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Light from the Sidra

Vayak'hel (‘And he assembled...’). 5th March 2016. 25th Adar 5776

Torah: Exodus 35:1–38:20. Haftarah: 2 Kings 12:1(11:21)-17(16)*

Is Judaism biblical?

Following the death of Rabbi Menachem Mendel Schneerson in 1994, I attended a meeting at a North London synagogue to hear one of the Rebbe’s shelachim, Rabbi Emmanuel Shochet, answers questions from a Jewish audience. One questioner felt that Judaism needed to lighten up a little, to change its image and its way of worship in order to attract younger people and be more relevant. Politely but firmly, Rabbi Shochet explained that we cannot decide how we are going to worship HASHEM. We can only truly worship him if we do it in the way he prescribes.

While I admired Rabbi Shochet for sticking to his guns, I could not help but wonder if he understood the implications of his answer because Judaism today has chosen to worship God in a way he has not authorised in the Tanakh. This week’s parasha reviews the pattern of the tabernacle and records the manufacture of the various pieces of furniture as well as the Mishkan itself. The Mishkan, or tabernacle, was constructed according to the pattern revealed to Moses by God on Mount Sinai. Although the Mishkan was constructed by gifted artisans, human creativity played no part in the design. Each item of furniture, down to the very tent pegs, had to be according to the pattern revealed to Moses on Mount Sinai. During the reign of Solomon, the tabernacle would become the temple but the principles governing the worship of God would remain unchanged. In the temple, God could be approached only via the altar of sacrifice and atonement would continue to be made through specific offerings made on the altar. The altar itself, the huge bronze basin, the table of ‘the bread of the face’, the menorah and the altar of incense, all had to be laid out in a cross-shaped pattern.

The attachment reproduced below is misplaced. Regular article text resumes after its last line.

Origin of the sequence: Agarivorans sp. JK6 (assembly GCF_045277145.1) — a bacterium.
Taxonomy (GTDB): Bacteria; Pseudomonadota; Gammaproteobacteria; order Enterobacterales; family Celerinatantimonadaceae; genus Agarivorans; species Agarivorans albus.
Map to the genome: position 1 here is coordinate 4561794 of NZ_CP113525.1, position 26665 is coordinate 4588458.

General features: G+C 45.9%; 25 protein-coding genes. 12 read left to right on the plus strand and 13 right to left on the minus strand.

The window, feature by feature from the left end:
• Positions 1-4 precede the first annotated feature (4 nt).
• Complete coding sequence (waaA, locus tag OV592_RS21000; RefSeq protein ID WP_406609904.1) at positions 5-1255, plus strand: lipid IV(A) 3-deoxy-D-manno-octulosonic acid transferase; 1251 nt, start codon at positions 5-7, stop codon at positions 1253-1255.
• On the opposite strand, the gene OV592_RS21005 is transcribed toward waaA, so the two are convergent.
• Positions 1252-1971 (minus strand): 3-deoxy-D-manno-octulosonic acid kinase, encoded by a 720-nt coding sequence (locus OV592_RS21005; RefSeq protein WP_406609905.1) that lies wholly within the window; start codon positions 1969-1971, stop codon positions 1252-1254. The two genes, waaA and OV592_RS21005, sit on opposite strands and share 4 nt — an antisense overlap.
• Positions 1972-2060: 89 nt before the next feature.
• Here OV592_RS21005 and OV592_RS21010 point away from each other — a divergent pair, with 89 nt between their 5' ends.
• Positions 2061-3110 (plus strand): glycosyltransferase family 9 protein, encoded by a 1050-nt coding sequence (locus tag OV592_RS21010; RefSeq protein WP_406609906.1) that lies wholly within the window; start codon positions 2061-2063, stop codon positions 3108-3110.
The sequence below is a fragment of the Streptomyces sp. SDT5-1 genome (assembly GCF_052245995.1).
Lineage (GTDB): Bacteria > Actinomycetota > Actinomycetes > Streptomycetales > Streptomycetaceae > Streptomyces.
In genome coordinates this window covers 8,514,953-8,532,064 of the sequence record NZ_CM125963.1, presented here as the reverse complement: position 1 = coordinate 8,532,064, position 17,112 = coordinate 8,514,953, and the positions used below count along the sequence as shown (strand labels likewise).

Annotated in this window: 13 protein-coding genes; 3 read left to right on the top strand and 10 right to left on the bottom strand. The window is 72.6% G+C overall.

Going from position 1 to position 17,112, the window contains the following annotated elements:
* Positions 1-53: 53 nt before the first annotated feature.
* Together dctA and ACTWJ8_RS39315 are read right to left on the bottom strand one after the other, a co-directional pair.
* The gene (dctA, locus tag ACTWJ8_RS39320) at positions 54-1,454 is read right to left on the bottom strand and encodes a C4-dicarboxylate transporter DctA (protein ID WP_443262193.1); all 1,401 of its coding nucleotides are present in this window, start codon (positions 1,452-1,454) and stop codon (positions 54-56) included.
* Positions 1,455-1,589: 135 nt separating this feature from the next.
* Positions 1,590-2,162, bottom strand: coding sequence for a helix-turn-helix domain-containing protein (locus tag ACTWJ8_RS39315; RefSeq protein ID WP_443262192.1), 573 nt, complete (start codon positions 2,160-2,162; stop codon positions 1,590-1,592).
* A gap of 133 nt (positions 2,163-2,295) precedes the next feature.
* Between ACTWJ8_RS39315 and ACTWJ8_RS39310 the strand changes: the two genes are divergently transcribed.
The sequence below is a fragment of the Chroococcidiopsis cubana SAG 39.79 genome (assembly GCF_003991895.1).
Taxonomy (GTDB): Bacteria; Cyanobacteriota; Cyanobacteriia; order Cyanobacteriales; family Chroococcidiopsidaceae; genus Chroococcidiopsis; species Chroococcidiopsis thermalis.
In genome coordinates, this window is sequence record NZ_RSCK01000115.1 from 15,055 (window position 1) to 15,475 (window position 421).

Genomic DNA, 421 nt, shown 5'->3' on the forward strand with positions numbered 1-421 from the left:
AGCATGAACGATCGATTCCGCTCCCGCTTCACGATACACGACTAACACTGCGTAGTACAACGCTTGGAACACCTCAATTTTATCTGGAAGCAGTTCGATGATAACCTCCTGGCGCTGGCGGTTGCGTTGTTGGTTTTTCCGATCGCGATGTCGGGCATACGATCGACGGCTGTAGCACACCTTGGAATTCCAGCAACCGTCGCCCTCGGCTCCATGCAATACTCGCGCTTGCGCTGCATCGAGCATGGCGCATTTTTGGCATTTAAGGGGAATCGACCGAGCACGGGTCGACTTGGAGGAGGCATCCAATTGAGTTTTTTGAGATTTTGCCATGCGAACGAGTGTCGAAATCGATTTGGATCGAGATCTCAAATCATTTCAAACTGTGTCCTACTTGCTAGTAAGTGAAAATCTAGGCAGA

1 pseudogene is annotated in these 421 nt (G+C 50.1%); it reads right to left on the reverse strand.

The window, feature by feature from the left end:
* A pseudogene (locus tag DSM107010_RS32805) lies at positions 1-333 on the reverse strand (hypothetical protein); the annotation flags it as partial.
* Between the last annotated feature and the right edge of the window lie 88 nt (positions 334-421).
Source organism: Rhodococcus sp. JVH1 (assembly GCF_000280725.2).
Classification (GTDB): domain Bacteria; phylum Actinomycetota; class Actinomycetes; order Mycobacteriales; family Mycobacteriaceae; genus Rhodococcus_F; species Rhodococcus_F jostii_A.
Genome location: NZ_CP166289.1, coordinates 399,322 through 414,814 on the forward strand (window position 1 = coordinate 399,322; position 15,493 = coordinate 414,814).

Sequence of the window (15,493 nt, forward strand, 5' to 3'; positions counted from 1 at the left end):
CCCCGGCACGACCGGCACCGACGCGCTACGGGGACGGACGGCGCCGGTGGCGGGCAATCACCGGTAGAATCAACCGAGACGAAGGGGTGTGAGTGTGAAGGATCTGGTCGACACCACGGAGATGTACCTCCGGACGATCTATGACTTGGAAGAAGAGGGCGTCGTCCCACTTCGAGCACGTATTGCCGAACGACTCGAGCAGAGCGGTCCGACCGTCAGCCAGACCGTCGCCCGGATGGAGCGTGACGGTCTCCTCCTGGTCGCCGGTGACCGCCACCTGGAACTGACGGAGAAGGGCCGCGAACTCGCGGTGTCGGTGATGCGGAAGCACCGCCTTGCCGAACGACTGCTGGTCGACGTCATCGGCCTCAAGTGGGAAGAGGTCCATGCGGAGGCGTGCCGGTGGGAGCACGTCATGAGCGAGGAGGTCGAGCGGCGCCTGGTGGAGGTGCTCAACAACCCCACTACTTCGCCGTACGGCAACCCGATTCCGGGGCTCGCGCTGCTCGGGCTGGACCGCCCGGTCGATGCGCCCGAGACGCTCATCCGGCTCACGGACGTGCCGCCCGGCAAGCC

Shortly before 70 CE, Rabbi Yochanan ben Zakkai recognised that the writing was on the wall for Jerusalem and the Temple so he had himself smuggled out of Jerusalem in a coffin. From there he travelled to Yavneh on the Mediterranean coast where he established his famous yeshiva and set about ensuring the survival of Judaism without the need for a temple, sacrifice or priest. Ben Zakkai ensured the survival of Judaism by changing it. According to Pirkei Avot 1:2, ‘Simon the Just [who] was one of the last survivors of the Great Synagogue… used to say, Upon three things the world is based: upon the Torah, upon the Temple service [of which atoning sacrifice was the central part] and upon the practice of charity.’

When the temple was destroyed, Rabbi Yochanan substituted repentance for sacrifice. Consequently, ‘biblical’ Judaism became ‘rabbinic’ Judaism. Even though Jewish scholars have been trying to justify the changes to Israel’s religion made by Yochanan ben Zakkai and the Sages of Yavneh, the fact remains that Judaism today bears little resemblance to the religion of Moses and the prophets.

Many Jewish people respond by pointing out that Christianity doesn’t have a tabernacle or sacrifice either. Even if that claim were true, it would not justify the changing of Judaism; it would just mean that Judaism and Christianity were two boats up the same creek without any paddles. However, believers in Jesus the Messiah do have a tabernacle a priest and a sacrifice and next week I’m going to show that there was no need for Rabbi Yochanan to change Judaism because, even though the Jerusalem temple had been destroyed, the realities it symbolised remained firmly in place.


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